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Until a more complete code of the laws of war is issued, the High Contracting Parties think it right to declare that in cases not included in the Regulations adopted by them, populations and belligerents remain under the protection and empire of the principles of international law, as they result from the usages established between civilized nations, from the laws of humanity, and the requirements of the public conscience;
They declare that it is in this sense especially that Articles 1 and 2 of the Regulations adopted must be understood;
The High Contracting Parties, desiring to conclude a Convention to this effect, have appointed as their Plenipotentiaries, to-wit:
(Here follow the names and titles of the Plenipotentiaries who sign
after Article 5 below.]
Who, after communication of their full powers, found in good and due form, have agreed on the following:
ARTICLE 1. The High Contracting Parties shall issue instructions to their armed land forces, which shall be in conformity with the “Regulations respecting the Laws and Customs of War on Land,” annexed to the present Convention.
ART. 2. The provisions contained in the Regulations mentioned in Article 1 are only binding on the Contracting Powers, in case of war between two or more of them.
These provisions shall cease to be binding from the time when, in a war between Contracting Powers, a non-Contracting Power joins one of the belligerents.
Art. 3. The present Convention shall be ratified as speedily as possible.
The ratifications shall be deposited at the Hague.
A procès-verbal shall be drawn up recording the receipt of each ratification, and a copy, duly certified, shall be sent through the diplomatic channel, to all the Contracting Powers.
ART. 4. Non-Signatory Powers are allowed to adhere to the present Convention.
For this purpose they must make their adhesion known to the Contracting Powers by means of a written notification, addressed to the Netherland Government, and by it communicated to all the other Contracting Powers.
ART. 5. In the event of one of the High Contracting Parties denouncing the present Convention, such denunciation would not take effect until a year after the written notification made to the Netherland Government, and by it at once communicated to all the other Contracting Powers.
This denunciation shall affect only the notifying Power.
In faith of which the Plenipotentiaries have signed the present Convention and affixed their seals thereto.
Done at The Hague the 29th July, 1899, in a single copy, which shall be kept in the archives of the Netherland Government, and copies of which, duly certified, shall be delivered to the Contracting Powers through the diplomatic channel.
(Signed) MUNSTER DERNEBURG. For Austria-Hungary:
CTE DE GRELLE ROGIER.
(Signed) F. BILLE.
W. R. DE VILLA URRUTIA.
ARTURO DE BAGUER.
(Signed) STANFORD NEWEL.
For France :
D’ESTOURNELLES DE CONSTANT. For Great Britain and Ireland: (Signed) PAUNCEFOTE.
HENRY HOWARD. For Greece:
(Signed) N. DELYANNI. For Italy: (Signed) NIGRA.
G. POMPILJ. For Japan:
(Signed) I. Motono. For Luxemburg:
(Signed) Erschen. For Montenegro :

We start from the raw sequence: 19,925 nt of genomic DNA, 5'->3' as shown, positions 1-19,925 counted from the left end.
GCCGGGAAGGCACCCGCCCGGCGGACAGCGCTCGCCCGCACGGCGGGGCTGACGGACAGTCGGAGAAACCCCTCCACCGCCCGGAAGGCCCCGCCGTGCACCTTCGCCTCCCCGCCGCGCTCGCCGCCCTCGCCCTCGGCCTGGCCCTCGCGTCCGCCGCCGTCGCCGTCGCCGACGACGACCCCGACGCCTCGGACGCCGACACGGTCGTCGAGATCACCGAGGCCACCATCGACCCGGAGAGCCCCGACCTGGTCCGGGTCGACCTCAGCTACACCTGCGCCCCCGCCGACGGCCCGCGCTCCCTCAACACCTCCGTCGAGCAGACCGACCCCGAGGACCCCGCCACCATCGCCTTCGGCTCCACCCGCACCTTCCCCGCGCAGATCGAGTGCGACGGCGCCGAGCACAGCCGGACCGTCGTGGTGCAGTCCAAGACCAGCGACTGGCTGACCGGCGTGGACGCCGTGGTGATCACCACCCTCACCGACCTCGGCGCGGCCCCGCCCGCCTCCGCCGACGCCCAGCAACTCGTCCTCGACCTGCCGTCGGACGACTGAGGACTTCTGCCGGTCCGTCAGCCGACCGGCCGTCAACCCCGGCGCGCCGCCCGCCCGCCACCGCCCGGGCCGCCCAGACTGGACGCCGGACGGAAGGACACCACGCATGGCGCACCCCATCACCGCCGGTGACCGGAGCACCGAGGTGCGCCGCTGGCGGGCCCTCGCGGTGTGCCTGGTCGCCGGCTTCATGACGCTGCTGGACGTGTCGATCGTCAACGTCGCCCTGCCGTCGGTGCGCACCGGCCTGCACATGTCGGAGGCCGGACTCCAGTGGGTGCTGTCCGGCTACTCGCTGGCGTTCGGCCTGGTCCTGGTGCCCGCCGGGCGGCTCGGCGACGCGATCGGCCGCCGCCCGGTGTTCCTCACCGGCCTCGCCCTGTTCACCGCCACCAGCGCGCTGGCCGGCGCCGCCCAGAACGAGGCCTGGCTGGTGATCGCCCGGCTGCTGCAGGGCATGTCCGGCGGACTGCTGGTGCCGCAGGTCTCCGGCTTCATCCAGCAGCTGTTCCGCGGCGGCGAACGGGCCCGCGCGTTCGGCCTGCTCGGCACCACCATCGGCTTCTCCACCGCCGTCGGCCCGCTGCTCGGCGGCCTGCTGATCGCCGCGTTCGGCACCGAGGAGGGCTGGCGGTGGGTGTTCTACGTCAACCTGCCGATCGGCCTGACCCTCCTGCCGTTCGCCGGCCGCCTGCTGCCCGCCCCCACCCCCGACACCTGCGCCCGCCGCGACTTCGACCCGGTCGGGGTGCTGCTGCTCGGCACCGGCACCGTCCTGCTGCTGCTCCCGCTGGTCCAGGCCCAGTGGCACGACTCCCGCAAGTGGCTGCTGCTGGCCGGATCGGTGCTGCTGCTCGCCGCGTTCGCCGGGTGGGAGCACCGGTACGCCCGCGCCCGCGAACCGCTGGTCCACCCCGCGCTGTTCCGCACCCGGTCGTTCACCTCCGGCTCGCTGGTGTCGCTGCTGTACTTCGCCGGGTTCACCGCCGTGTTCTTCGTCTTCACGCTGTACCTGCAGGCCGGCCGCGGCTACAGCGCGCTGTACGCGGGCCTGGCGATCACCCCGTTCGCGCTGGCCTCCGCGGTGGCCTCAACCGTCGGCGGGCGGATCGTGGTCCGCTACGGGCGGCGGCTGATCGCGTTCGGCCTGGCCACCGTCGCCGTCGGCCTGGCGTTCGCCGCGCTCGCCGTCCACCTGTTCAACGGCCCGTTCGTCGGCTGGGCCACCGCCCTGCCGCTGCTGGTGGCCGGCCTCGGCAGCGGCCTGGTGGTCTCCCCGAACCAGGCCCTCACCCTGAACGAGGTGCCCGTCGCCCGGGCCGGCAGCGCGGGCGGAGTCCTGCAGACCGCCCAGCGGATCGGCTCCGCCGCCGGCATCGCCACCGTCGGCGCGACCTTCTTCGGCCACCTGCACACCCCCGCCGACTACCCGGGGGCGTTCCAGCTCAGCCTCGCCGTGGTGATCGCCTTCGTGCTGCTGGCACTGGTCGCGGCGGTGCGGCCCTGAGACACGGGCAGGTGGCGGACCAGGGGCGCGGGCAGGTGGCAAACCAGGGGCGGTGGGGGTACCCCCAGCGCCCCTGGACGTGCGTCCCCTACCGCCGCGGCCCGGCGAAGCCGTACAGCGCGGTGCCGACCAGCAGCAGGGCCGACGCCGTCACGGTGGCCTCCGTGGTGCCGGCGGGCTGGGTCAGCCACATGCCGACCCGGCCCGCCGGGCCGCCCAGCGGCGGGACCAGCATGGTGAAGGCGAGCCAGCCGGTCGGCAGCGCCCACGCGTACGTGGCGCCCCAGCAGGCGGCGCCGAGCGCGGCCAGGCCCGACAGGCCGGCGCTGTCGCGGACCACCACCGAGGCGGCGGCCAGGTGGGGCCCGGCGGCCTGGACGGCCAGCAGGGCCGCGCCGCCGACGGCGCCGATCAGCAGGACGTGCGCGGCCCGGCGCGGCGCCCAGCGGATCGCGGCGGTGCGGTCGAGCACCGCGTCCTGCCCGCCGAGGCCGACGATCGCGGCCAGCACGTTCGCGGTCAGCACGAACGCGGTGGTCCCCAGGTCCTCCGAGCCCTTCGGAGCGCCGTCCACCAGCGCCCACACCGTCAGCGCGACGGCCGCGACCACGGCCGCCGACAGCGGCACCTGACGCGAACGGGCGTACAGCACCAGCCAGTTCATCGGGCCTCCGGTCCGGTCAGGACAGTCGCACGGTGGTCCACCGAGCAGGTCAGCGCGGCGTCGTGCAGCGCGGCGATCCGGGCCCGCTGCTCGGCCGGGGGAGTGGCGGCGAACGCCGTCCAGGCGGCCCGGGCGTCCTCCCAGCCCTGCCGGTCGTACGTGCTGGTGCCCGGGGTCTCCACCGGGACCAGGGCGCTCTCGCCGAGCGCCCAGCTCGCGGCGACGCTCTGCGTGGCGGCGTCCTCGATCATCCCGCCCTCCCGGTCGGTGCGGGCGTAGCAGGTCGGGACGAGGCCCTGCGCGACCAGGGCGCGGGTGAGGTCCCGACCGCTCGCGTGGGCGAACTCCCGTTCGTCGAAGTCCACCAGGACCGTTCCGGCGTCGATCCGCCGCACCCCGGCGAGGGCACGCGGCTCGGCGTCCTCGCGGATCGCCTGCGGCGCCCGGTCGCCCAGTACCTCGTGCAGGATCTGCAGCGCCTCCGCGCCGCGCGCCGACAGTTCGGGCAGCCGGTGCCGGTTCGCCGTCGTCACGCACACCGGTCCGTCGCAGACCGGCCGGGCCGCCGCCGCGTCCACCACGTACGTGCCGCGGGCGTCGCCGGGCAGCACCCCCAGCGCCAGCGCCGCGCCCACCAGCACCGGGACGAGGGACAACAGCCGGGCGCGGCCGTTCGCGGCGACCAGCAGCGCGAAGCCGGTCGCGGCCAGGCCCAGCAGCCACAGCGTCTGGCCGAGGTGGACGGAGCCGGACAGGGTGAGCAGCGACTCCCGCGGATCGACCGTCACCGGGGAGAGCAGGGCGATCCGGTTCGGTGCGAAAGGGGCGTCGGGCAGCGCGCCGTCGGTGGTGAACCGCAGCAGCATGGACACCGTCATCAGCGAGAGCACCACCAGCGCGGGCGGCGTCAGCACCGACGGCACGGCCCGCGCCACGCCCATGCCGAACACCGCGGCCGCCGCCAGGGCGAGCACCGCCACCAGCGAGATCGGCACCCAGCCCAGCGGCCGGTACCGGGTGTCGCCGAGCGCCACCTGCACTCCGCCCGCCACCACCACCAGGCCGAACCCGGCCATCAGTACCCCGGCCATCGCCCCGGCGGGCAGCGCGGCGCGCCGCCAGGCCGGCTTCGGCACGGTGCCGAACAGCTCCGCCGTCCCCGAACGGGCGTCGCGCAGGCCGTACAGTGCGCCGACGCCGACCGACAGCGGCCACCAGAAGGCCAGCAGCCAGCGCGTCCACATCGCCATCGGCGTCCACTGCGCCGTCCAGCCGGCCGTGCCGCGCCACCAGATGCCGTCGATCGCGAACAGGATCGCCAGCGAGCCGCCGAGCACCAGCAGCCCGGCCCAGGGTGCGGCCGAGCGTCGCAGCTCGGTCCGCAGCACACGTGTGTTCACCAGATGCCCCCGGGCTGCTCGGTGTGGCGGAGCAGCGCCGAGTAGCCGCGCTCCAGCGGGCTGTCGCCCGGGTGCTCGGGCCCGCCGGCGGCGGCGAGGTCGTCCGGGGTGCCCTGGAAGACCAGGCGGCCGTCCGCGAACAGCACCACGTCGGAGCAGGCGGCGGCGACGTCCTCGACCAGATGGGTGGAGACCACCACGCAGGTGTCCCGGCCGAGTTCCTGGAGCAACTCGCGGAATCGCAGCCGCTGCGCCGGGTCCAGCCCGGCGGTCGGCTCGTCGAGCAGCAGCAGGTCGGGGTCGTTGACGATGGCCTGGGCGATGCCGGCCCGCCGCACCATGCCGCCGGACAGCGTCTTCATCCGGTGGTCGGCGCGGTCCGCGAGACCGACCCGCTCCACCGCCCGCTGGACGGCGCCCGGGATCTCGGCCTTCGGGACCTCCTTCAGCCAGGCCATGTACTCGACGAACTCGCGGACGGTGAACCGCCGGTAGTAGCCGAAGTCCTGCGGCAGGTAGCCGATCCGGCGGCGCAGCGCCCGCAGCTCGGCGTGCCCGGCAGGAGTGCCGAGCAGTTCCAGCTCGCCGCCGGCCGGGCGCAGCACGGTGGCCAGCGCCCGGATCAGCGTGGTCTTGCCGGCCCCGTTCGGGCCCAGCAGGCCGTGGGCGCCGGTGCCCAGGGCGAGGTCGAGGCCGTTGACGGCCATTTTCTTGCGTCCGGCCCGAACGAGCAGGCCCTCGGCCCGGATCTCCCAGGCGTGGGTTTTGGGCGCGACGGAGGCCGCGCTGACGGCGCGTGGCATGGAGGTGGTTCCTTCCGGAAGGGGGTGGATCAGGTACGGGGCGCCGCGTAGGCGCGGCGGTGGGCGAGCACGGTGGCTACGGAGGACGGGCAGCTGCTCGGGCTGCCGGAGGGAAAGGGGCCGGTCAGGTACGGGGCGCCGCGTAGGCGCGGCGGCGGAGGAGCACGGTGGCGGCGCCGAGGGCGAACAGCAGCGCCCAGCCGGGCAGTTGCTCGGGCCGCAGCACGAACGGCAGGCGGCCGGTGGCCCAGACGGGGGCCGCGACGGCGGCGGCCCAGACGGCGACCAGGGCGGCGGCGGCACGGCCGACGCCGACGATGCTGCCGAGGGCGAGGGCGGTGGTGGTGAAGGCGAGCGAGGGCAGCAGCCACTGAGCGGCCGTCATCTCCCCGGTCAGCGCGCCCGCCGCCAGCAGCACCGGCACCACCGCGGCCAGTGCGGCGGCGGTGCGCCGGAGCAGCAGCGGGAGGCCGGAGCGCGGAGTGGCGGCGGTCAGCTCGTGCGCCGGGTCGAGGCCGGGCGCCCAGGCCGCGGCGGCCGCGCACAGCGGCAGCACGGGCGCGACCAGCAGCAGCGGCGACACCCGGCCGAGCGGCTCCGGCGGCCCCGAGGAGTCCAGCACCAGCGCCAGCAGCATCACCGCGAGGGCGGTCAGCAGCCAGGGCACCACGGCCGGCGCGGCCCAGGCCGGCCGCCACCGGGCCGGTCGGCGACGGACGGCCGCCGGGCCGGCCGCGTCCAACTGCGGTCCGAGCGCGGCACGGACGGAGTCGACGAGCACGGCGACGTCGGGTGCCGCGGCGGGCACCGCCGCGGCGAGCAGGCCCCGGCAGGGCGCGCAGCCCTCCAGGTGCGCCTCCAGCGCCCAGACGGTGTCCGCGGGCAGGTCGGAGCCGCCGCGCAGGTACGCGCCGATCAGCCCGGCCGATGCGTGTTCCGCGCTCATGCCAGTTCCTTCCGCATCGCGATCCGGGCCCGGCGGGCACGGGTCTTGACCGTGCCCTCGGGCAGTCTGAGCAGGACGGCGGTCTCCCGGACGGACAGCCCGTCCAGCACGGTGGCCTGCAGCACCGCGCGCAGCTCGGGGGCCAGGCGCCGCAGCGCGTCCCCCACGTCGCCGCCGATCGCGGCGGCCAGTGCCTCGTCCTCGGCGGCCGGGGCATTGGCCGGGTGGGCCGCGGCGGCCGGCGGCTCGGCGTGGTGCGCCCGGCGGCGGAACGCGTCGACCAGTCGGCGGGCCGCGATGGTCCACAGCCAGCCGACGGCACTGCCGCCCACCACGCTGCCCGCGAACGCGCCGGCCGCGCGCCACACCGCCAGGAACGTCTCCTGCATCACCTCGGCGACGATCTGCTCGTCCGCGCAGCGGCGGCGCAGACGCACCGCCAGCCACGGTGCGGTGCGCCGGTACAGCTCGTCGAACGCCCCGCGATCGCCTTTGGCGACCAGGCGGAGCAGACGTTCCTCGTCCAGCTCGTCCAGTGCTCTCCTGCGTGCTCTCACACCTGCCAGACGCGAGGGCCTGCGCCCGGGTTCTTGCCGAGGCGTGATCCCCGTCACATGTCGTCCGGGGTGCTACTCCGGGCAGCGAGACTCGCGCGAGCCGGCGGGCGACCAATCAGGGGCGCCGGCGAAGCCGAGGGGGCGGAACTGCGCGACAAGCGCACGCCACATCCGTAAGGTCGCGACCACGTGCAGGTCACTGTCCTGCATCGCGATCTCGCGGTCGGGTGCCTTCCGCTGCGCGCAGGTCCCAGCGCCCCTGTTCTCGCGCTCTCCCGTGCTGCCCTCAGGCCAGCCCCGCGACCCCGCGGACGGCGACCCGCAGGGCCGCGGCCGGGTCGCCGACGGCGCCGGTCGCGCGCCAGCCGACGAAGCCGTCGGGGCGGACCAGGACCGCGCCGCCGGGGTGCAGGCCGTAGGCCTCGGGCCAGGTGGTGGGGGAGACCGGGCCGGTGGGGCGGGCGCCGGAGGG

DEN BEER POORTUGAEL.
E. N. RAHUSEN.
(Signed) MIRZA RIZA KHAN, Arfa-ud-Dovleb. For Portugal: (Signed) CONDE DE MACEDO.
AGOSTINHO D'ORNELLAS DE VASCON
CONDE DE SELIR. For Roumania: (Signed) A. BELDIMAN.
J. N. PAPINIU. For Russia: (Signed) STAAL.
A. BASILY. For Servia :
(Signed) CHEDO MIYATOVITCH.
ANNEX TO THE CONVENTION REGULATIONS RESPECTING THE LAWS AND
CUSTOMS OF WAR ON LAND
CHAPTER I. On the Qualifications of Belligerents ARTICLE 1. The laws, rights, and duties of war apply not only to armies, but also to militia and volunteer corps, ful filling the following conditions:
1. To be commanded by a person responsible for his subordinates;
2. To have a fixed distinctive emblem recognizable at a distance;
3. To carry arms openly; and
4. To conduct their operations in accordance with the laws and customs of war.
In countries where militia or volunteer corps constitute the army, or form part of it, they are included under the denomination “army.”
Art. 2. The population of a territory which has not been occupied who, on the enemy's approach, spontaneously take up arms to resist the invading troops without having time to organize themselves in accordance with Article 1, shall be regarded a belligerent, if they respect the laws and customs of war.
Art. 3. The armed forces of the belligerent parties may consist of combatants and non-combatants. In case of capture by the enemy both have a right to be treated as prisoners of war.
CHAPTER II. On Prisoners of War
ART. 4. Prisoners of war are in the power of the hostile Government, but not in that of the individuals or corps who captured them.
They must be humanely treated.
All their personal belongings, except arms, horses, and military papers remain their property.
ART. 5. Prisoners of war may be interned in a town, fortress, camp, or any other locality, and bound not to go beyond certain fixed limits; but they can only be confined as an indispensable measure of safety.
ART. 6. The State may utilize the labor of prisoners of war according to their rank and aptitude. Their tasks shall not be excessive, and shall have nothing to do with the military operations.
Prisoners may be authorized to work for the Public Service, for private persons, or on their own account.
Work done for the State shall be paid for according to the tariffs in force for soldiers of the national army employed on similar tasks.
When the work is for other branches of the Public Service or for private persons, the conditions shall be settled in agreement with the military authorities.
The wages of the prisoners shall go towards improving their position, and the balance shall be paid them at the